RL: In principle it’s possible, but it’s difficult. I might suggest that my experience has made it more difficult for a doctor to remain anonymous. I think the lawyers are sitting at their desktops trolling, to use a blogging term -- looking for stuff. The way I was discovered was a most circuitous route. Some guy called somebody else who called somebody else. A guy in Louisiana caught me.

SS: You sound concerned that you’re still at risk because of your blogging.
RL: I try not to think about it. Three hundred and fifty-eight days a year I take care of patients for a living so I cant really think about the 300-pound gorilla in the corner. If I do, I’m not going to be able to do this job. Conscious or unconscious, the thought of malpractice is in our minds the whole time. The reason I blogged about it was to bring the id out into the public, to explain that this is something we are consumed with. To pretend this is not going on is foolish and possibly dangerous and possibly harmful to your health. One of the really awful ironies about this whole episode is now the story won’t be told. The world will still never know what the experience of being sued is like for a doctor. If more folks did know about this, maybe the landscape would change. Maybe people would think differently about doctors, or maybe that’s naïve. If we maintain our silence the opportunity to change hearts and minds is zero. Malpractice is shameful -- we’re ashamed of it. We don’t even talk about it amongst ourselves.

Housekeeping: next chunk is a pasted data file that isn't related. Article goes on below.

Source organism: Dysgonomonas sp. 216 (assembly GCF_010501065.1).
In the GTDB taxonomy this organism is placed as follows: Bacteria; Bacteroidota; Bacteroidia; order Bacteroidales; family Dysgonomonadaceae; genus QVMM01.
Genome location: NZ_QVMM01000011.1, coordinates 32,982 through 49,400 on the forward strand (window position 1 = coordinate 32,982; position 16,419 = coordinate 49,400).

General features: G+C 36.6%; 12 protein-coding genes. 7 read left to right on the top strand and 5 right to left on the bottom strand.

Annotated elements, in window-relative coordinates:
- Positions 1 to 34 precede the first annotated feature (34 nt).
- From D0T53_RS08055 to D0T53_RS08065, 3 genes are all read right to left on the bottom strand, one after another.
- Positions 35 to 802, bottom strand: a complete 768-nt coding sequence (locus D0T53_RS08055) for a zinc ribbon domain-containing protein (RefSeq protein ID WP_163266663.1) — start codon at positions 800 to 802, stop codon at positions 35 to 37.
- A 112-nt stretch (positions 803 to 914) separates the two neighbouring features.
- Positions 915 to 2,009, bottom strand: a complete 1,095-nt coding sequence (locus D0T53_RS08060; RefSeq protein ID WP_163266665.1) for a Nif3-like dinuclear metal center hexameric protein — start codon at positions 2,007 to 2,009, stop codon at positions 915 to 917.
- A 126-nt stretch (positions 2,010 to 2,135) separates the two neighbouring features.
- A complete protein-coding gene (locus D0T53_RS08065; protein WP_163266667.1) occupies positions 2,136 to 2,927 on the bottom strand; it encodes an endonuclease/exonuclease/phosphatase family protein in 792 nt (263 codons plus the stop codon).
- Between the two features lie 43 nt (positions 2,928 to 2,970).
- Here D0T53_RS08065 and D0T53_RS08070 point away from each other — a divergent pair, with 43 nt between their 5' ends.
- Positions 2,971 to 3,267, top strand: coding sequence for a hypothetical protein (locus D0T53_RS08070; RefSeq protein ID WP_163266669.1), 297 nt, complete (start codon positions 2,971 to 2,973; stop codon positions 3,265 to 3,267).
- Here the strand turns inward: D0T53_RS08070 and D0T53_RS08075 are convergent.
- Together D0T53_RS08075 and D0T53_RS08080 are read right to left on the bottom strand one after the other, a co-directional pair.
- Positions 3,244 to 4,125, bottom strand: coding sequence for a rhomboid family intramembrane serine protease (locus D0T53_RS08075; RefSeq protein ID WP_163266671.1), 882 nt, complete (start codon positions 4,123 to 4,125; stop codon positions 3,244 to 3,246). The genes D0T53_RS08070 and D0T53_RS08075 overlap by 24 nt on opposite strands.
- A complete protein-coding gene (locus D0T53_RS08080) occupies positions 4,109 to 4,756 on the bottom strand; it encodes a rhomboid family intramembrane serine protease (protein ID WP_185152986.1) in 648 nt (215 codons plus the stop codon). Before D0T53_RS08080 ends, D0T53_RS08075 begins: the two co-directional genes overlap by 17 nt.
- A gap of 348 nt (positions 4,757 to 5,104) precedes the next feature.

SS: How much did you settle for in your malpractice case last year?
RL: I’m not allowed to say. I can tell you the plaintiffs would very much like me to slip or tell someone like this [a journalist] because the lawyers would like to publish the amount to advertise their services. They’re not allowed to unless I divulge the amount. They’ve been out there combing to see if I am going to slip. This is not paranoid fantasy, Sam. This is about money. This is not about making whole a family who lost a child. This is about getting paid, alright? The issue is that as long as I’m alive and can still take interviews from newspapers, these guys will be out there looking to see if I am going to slip.